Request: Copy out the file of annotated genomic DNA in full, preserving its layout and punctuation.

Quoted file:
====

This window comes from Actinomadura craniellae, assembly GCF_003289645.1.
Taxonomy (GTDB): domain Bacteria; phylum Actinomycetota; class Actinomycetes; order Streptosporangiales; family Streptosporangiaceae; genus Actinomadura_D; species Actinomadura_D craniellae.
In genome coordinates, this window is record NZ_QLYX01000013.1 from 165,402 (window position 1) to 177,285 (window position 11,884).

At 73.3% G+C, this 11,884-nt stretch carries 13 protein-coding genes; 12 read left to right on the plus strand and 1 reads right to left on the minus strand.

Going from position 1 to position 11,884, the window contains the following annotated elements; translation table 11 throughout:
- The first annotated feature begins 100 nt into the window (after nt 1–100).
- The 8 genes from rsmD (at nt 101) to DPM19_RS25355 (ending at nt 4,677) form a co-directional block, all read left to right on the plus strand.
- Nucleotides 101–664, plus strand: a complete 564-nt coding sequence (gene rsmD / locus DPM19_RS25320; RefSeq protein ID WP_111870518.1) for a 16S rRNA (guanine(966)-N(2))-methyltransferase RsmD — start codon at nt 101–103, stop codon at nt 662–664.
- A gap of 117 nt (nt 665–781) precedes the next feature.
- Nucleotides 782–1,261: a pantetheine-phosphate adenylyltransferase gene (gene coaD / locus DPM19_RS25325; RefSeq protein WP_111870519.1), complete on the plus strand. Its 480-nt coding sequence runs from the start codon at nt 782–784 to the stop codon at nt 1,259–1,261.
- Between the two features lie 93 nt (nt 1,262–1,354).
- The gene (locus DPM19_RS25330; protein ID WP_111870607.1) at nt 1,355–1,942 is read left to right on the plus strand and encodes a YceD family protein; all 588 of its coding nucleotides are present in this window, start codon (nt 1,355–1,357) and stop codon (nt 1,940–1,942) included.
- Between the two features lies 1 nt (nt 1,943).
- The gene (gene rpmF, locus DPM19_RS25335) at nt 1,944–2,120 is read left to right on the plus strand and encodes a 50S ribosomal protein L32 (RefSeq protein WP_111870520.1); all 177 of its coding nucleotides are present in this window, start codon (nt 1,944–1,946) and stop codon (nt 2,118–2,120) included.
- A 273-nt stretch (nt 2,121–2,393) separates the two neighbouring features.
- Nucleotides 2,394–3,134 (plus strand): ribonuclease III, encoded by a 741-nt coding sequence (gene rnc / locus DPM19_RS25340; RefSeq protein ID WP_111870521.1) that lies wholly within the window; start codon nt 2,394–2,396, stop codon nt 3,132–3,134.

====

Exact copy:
This window comes from Actinomadura craniellae, assembly GCF_003289645.1.
Taxonomy (GTDB): domain Bacteria; phylum Actinomycetota; class Actinomycetes; order Streptosporangiales; family Streptosporangiaceae; genus Actinomadura_D; species Actinomadura_D craniellae.
In genome coordinates, this window is record NZ_QLYX01000013.1 from 165,402 (window position 1) to 177,285 (window position 11,884).

At 73.3% G+C, this 11,884-nt stretch carries 13 protein-coding genes; 12 read left to right on the plus strand and 1 reads right to left on the minus strand.

Going from position 1 to position 11,884, the window contains the following annotated elements; translation table 11 throughout:
- The first annotated feature begins 100 nt into the window (after nt 1–100).
- The 8 genes from rsmD (at nt 101) to DPM19_RS25355 (ending at nt 4,677) form a co-directional block, all read left to right on the plus strand.
- Nucleotides 101–664, plus strand: a complete 564-nt coding sequence (gene rsmD / locus DPM19_RS25320; RefSeq protein ID WP_111870518.1) for a 16S rRNA (guanine(966)-N(2))-methyltransferase RsmD — start codon at nt 101–103, stop codon at nt 662–664.
- A gap of 117 nt (nt 665–781) precedes the next feature.
- Nucleotides 782–1,261: a pantetheine-phosphate adenylyltransferase gene (gene coaD / locus DPM19_RS25325; RefSeq protein WP_111870519.1), complete on the plus strand. Its 480-nt coding sequence runs from the start codon at nt 782–784 to the stop codon at nt 1,259–1,261.
- Between the two features lie 93 nt (nt 1,262–1,354).
- The gene (locus DPM19_RS25330; protein ID WP_111870607.1) at nt 1,355–1,942 is read left to right on the plus strand and encodes a YceD family protein; all 588 of its coding nucleotides are present in this window, start codon (nt 1,355–1,357) and stop codon (nt 1,940–1,942) included.
- Between the two features lies 1 nt (nt 1,943).
- The gene (gene rpmF, locus DPM19_RS25335) at nt 1,944–2,120 is read left to right on the plus strand and encodes a 50S ribosomal protein L32 (RefSeq protein WP_111870520.1); all 177 of its coding nucleotides are present in this window, start codon (nt 1,944–1,946) and stop codon (nt 2,118–2,120) included.
- A 273-nt stretch (nt 2,121–2,393) separates the two neighbouring features.
- Nucleotides 2,394–3,134 (plus strand): ribonuclease III, encoded by a 741-nt coding sequence (gene rnc / locus DPM19_RS25340; RefSeq protein ID WP_111870521.1) that lies wholly within the window; start codon nt 2,394–2,396, stop codon nt 3,132–3,134.